Obama: Government and private companies need to work together for cybersecurity

President Obama is proposing that the government and private sector work together to address cybersecurity. “It’s going to have to be a shared mission — government and industry working hand in hand,” said Obama.

President Barack Obama delivers the State of the Union address in the House Chamber at the U.S. Capitol in Washington, D.C., Jan. 28, 2014. (Official White House Photo by Pete Souza)

President Barack Obama delivers the State of the Union address in the House Chamber at the U.S. Capitol in Washington, D.C., Jan. 28, 2014. (Official White House Photo by Pete Souza)

The New York Times reports that Obama is calling for new legislation that would "encourage companies to share threat information — such as Internet Protocol addresses, date and time stamps, and routing information — with the Department of Homeland Security (DHS), which would swiftly pass it on to other government agencies and industry groups voluntarily formed to share such material."

According to a White House statement, as long as companies took steps to protect consumers' personal information, the companies that participate would get "targeted liability protection" for doing so.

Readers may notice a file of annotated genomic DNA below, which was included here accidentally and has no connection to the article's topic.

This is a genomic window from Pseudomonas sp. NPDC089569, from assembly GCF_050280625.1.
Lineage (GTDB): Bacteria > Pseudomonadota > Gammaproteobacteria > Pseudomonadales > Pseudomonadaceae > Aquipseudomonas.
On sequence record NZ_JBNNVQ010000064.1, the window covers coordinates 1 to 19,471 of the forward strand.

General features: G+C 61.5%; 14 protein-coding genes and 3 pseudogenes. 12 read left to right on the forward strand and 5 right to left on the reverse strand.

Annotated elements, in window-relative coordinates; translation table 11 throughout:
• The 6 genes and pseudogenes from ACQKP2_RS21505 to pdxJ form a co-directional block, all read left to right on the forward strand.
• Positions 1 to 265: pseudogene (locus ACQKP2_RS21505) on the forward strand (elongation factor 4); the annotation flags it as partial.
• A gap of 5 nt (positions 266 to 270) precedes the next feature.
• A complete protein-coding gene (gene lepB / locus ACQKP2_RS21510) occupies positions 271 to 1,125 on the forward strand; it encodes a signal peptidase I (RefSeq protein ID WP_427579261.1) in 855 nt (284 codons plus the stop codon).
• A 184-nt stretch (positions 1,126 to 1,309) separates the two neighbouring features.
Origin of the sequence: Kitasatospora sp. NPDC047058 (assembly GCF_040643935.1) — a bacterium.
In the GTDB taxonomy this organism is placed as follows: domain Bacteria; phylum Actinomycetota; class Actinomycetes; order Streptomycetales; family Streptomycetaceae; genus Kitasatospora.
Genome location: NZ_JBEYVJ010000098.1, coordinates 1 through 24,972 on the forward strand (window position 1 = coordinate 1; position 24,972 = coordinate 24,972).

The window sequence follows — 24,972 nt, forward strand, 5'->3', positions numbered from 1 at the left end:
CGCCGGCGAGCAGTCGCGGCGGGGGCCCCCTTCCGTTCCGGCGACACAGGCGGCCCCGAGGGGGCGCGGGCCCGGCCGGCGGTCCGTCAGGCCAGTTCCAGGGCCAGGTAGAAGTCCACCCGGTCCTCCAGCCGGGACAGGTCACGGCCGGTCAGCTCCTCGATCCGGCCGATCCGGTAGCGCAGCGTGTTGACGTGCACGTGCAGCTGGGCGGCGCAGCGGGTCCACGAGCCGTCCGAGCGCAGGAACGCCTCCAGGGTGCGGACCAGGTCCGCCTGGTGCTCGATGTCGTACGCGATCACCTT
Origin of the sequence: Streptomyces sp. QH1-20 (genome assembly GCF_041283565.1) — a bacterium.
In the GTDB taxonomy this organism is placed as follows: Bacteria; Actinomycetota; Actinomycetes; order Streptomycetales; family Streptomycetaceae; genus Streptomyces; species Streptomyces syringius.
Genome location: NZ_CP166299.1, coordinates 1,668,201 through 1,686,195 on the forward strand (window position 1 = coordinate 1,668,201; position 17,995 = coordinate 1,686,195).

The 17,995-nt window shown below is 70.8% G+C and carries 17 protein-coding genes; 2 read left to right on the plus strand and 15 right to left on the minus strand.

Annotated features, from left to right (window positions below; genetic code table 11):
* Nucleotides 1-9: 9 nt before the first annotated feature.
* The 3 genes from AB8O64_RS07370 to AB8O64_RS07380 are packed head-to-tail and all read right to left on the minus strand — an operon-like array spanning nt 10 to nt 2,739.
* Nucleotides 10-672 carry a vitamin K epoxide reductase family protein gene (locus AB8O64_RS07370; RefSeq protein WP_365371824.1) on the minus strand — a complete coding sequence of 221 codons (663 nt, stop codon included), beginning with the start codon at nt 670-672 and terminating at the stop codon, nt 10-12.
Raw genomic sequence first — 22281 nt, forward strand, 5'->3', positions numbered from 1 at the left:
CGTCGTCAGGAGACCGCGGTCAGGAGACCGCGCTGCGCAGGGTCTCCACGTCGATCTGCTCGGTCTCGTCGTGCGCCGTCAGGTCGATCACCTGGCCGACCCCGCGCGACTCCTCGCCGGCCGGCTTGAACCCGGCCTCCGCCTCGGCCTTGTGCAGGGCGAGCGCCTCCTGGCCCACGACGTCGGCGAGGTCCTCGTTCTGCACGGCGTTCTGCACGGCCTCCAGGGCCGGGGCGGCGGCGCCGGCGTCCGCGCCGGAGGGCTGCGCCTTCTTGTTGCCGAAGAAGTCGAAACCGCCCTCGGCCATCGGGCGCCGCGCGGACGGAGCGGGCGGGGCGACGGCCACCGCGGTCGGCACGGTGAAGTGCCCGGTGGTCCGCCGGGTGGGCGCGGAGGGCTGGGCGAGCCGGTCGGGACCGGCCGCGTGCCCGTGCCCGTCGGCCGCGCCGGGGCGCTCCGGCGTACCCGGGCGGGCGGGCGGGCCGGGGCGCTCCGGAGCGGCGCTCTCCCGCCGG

The information-sharing proposal is meant to encourage private sector entities to share cyber threat data with the DHS 24-hour cyber watch center – the National Cybersecurity and Communications Integration Center (NCCIC). NCCIC, pronounced "en-kick", is the cybersecurity operations center in Arlington, VA, that Obama signed into law last month.

According to Politico, "Under the administration's proposal, NCCIC would share data it receives in close to real-time with other federal agencies, and with new private sector organization information sharing organizations."

President Obama also called for law enforcement tools to combat cybercrime, such as criminalizing the overseas sale of stolen U.S. financial information. The new legislation would also allow for the prosecution of the sale or rent of botnets and would expand federal law enforcement authority to deter the sale of spyware.

These announcements follow the administration's new proposed National Data Breach Reporting legislation. According to the White House, the updated proposal helps businesses and consumers by “simplifying and standardizing the existing patchwork of 46 state laws (plus the District of Columbia and several territories) that contain these requirements into one federal statute, and puts in place a single clear and timely notice requirement to ensure that companies notify their employees and customers about security breaches.”

President Obama has tried for three years to persuade Congress to pass a cybersecurity bill. However, according to Politico, the administration feels that public fears about hackers and cybercrime, in the wake of the highly publicized cyber attacks on Sony, JP Morgan,Target and others, can build momentum for cybersecurity reforms that have previously stalled out in Congress.